home listen a- z back next

Sophe Lux

A Conversation with Gwynneth Haynes (continued)

PM: But this record, Waking the Mystics, is really an amazing record. I mean, it's not the easiest record in the world to walk into.

GH: No.

PM: But once I got far enough inside I felt, okay, I see the neighborhood I'm in now.

GH: Wow.

PM: And this is really a wonderful bunch of sounds and songs and players. So I want to find out all about it. Where does the name come from?

GH: Well, it comes from Sophia, which some people have associated with the female part of the trinity, or before some editing by Christian forefathers that Sophia was originally part of the Father, Son and Holy Spirit. But she's associated with wisdom.

PM: Yeah, she got boxed out by the early Christian policy makers.

GH: She got boxed right out.

PM: That wasn't working.

GH: Sorry, you know, honey, we really appreciate you, but can you go up in the kitchen?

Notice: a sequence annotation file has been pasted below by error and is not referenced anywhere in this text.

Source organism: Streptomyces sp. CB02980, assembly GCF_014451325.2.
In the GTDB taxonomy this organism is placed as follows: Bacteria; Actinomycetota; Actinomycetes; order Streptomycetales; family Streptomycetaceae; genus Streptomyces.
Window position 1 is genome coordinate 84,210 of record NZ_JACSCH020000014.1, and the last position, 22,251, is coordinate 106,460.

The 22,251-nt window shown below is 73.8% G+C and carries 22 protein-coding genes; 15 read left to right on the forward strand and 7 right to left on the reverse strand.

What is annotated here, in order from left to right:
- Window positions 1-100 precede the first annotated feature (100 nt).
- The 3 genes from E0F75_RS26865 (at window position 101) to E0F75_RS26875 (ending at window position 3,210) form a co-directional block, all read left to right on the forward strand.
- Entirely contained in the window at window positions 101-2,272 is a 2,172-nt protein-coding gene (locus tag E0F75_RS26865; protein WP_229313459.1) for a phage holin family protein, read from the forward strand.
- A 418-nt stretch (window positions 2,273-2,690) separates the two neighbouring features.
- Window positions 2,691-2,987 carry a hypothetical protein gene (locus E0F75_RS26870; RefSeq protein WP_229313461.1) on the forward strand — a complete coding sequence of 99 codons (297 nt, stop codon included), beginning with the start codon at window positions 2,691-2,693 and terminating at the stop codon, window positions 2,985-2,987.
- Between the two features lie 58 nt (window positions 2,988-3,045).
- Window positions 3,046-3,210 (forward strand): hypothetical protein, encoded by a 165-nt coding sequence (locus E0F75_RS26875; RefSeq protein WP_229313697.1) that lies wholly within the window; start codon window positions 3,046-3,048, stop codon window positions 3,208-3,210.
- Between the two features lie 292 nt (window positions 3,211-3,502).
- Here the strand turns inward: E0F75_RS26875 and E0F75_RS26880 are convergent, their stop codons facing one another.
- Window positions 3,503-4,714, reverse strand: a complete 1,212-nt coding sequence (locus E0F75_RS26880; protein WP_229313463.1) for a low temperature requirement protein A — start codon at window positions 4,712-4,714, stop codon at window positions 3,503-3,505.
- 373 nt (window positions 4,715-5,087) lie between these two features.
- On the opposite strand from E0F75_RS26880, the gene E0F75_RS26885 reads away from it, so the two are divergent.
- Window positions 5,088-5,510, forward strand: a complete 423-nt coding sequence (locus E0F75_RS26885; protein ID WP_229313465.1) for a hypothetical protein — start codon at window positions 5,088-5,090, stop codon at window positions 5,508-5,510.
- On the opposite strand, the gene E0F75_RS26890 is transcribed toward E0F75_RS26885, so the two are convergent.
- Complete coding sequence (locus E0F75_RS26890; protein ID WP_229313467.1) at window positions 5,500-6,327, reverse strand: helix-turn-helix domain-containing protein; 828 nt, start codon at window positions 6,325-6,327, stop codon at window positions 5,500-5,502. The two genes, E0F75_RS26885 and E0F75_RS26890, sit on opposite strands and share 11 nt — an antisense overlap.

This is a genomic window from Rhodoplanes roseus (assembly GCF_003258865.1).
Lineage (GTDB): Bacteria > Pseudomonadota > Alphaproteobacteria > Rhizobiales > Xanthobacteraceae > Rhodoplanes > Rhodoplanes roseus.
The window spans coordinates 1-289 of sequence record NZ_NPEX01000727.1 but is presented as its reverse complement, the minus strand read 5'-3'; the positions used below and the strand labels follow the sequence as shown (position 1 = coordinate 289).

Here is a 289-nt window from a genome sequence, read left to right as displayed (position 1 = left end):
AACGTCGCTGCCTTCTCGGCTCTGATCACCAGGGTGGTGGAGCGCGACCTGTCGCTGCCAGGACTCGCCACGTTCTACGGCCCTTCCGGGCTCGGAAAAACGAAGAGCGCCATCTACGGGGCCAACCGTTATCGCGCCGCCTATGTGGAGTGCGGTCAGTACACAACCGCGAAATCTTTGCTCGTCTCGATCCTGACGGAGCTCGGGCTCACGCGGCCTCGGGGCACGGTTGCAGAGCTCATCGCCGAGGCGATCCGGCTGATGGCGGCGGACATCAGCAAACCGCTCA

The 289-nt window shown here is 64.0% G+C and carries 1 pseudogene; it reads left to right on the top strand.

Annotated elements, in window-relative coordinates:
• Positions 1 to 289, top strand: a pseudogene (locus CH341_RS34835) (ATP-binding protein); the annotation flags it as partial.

And she's in a lot of the mystical traditions, you see her in Gnosticism, you see her in the Hebrew Kabbalah, you see her a little bit in the Bible in Proverbs, like they talk about "wisdom is a woman"--which is kind of an interesting way of looking at it. So she represents Sophe--

PM: Is that the actual quote, "wisdom is a woman"?

GH: I think so--or it might be--

PM: Oh, I'm stealing that right away. Let me write that down before I forget. I'm stealing that.

GH: Steal that from the Bible right now. [laughs]

PM: Amateurs borrow, you know what they say. Professionals steal.

GH: But yeah, so a lot of the concept right now that we've been living in an age of such intense concentration of masculine energy and masculine consciousness, the sort of pendulum has been sort of tightly wound around this very masculine thing. And the concept about Sophia is that she's sleeping in matter, and she has to be reawakened. And part of the mystical concept is that the celestial Sophia is to connect people with their own wisdom, with creativity, with imagination.